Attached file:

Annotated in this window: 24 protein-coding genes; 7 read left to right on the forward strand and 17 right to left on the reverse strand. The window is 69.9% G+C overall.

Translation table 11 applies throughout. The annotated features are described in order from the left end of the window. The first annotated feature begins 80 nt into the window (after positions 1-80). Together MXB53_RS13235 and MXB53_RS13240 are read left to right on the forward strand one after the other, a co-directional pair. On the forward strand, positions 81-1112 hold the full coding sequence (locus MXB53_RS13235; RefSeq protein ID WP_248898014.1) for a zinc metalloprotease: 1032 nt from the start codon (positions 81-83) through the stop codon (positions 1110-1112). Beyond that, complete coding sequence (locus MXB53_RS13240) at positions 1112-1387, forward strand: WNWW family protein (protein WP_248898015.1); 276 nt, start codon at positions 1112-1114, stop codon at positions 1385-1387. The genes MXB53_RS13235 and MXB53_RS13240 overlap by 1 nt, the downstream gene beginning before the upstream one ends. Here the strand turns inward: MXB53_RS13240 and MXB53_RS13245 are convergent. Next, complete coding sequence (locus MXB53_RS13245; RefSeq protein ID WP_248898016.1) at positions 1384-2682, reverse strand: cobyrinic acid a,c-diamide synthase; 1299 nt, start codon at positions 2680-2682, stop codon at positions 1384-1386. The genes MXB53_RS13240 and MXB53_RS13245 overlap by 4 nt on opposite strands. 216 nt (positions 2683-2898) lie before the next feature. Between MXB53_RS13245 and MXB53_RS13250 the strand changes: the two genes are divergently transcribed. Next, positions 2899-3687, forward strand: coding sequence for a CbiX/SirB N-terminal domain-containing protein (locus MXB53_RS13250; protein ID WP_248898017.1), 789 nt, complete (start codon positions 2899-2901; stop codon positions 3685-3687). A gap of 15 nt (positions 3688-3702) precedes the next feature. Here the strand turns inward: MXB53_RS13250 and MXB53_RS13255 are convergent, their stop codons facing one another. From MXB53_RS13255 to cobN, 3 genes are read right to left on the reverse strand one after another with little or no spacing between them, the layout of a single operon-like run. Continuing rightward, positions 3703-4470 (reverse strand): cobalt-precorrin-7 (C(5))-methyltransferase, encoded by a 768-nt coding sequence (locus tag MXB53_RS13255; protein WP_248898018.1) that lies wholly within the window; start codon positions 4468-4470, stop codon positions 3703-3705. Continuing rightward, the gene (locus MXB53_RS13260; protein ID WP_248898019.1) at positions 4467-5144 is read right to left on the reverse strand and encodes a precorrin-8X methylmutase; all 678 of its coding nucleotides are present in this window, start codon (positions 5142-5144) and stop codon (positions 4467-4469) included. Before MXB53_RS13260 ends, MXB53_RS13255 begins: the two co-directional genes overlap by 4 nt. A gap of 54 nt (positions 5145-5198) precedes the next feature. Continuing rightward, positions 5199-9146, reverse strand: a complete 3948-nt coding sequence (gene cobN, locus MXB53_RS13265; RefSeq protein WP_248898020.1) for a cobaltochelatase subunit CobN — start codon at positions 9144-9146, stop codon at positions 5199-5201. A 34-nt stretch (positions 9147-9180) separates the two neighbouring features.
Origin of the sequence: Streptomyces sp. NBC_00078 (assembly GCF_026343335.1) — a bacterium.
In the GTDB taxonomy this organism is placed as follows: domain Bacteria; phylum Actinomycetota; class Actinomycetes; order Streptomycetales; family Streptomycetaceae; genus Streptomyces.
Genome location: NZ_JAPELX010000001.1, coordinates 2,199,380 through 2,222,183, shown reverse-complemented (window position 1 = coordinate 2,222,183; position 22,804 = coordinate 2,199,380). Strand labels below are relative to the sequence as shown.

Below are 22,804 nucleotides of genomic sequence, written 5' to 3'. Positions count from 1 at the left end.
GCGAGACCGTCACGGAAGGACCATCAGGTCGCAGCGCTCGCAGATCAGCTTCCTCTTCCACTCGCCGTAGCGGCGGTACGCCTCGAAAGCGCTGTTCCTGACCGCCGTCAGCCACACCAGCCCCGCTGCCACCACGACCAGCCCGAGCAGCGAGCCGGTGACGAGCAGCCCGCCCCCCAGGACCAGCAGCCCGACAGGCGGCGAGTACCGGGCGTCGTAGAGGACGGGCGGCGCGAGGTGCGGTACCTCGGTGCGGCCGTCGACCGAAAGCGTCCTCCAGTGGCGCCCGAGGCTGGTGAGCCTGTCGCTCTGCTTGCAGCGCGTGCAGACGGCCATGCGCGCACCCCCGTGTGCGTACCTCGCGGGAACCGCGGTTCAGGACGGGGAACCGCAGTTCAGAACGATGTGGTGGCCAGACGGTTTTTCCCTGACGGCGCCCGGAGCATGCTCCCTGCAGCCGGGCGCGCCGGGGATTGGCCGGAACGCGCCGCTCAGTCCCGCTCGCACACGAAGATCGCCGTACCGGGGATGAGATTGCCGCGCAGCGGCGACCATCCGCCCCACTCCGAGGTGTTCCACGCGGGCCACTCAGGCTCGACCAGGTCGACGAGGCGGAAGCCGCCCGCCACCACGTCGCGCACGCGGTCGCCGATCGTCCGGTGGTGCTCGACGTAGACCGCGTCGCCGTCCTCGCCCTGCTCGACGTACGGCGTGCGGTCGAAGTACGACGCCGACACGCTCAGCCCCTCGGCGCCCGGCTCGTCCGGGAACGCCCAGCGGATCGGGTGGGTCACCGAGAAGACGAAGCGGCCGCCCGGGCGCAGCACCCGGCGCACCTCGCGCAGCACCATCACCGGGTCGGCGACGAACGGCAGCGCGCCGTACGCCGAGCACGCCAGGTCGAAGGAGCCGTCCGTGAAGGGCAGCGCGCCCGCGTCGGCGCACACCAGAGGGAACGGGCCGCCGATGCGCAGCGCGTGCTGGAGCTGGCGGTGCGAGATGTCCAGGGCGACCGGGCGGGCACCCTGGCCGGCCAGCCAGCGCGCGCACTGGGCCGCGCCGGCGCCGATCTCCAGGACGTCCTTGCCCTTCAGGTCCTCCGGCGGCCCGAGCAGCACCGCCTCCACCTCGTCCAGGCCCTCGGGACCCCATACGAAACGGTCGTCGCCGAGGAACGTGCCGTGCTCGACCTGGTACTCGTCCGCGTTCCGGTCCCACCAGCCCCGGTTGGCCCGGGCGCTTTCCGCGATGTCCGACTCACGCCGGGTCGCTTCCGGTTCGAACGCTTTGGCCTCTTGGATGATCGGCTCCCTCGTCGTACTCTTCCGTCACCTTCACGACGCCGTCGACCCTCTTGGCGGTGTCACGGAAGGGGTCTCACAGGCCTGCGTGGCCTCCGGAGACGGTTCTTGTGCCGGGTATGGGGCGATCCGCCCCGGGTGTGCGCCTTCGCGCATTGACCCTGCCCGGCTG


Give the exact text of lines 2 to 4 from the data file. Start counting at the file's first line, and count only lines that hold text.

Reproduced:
Translation table 11 applies throughout. The annotated features are described in order from the left end of the window. The first annotated feature begins 80 nt into the window (after positions 1-80). Together MXB53_RS13235 and MXB53_RS13240 are read left to right on the forward strand one after the other, a co-directional pair. On the forward strand, positions 81-1112 hold the full coding sequence (locus MXB53_RS13235; RefSeq protein ID WP_248898014.1) for a zinc metalloprotease: 1032 nt from the start codon (positions 81-83) through the stop codon (positions 1110-1112). Beyond that, complete coding sequence (locus MXB53_RS13240) at positions 1112-1387, forward strand: WNWW family protein (protein WP_248898015.1); 276 nt, start codon at positions 1112-1114, stop codon at positions 1385-1387. The genes MXB53_RS13235 and MXB53_RS13240 overlap by 1 nt, the downstream gene beginning before the upstream one ends. Here the strand turns inward: MXB53_RS13240 and MXB53_RS13245 are convergent. Next, complete coding sequence (locus MXB53_RS13245; RefSeq protein ID WP_248898016.1) at positions 1384-2682, reverse strand: cobyrinic acid a,c-diamide synthase; 1299 nt, start codon at positions 2680-2682, stop codon at positions 1384-1386. The genes MXB53_RS13240 and MXB53_RS13245 overlap by 4 nt on opposite strands. 216 nt (positions 2683-2898) lie before the next feature. Between MXB53_RS13245 and MXB53_RS13250 the strand changes: the two genes are divergently transcribed. Next, positions 2899-3687, forward strand: coding sequence for a CbiX/SirB N-terminal domain-containing protein (locus MXB53_RS13250; protein ID WP_248898017.1), 789 nt, complete (start codon positions 2899-2901; stop codon positions 3685-3687). A gap of 15 nt (positions 3688-3702) precedes the next feature. Here the strand turns inward: MXB53_RS13250 and MXB53_RS13255 are convergent, their stop codons facing one another. From MXB53_RS13255 to cobN, 3 genes are read right to left on the reverse strand one after another with little or no spacing between them, the layout of a single operon-like run. Continuing rightward, positions 3703-4470 (reverse strand): cobalt-precorrin-7 (C(5))-methyltransferase, encoded by a 768-nt coding sequence (locus tag MXB53_RS13255; protein WP_248898018.1) that lies wholly within the window; start codon positions 4468-4470, stop codon positions 3703-3705. Continuing rightward, the gene (locus MXB53_RS13260; protein ID WP_248898019.1) at positions 4467-5144 is read right to left on the reverse strand and encodes a precorrin-8X methylmutase; all 678 of its coding nucleotides are present in this window, start codon (positions 5142-5144) and stop codon (positions 4467-4469) included. Before MXB53_RS13260 ends, MXB53_RS13255 begins: the two co-directional genes overlap by 4 nt. A gap of 54 nt (positions 5145-5198) precedes the next feature. Continuing rightward, positions 5199-9146, reverse strand: a complete 3948-nt coding sequence (gene cobN, locus MXB53_RS13265; RefSeq protein WP_248898020.1) for a cobaltochelatase subunit CobN — start codon at positions 9144-9146, stop codon at positions 5199-5201. A 34-nt stretch (positions 9147-9180) separates the two neighbouring features.
Origin of the sequence: Streptomyces sp. NBC_00078 (assembly GCF_026343335.1) — a bacterium.
In the GTDB taxonomy this organism is placed as follows: domain Bacteria; phylum Actinomycetota; class Actinomycetes; order Streptomycetales; family Streptomycetaceae; genus Streptomyces.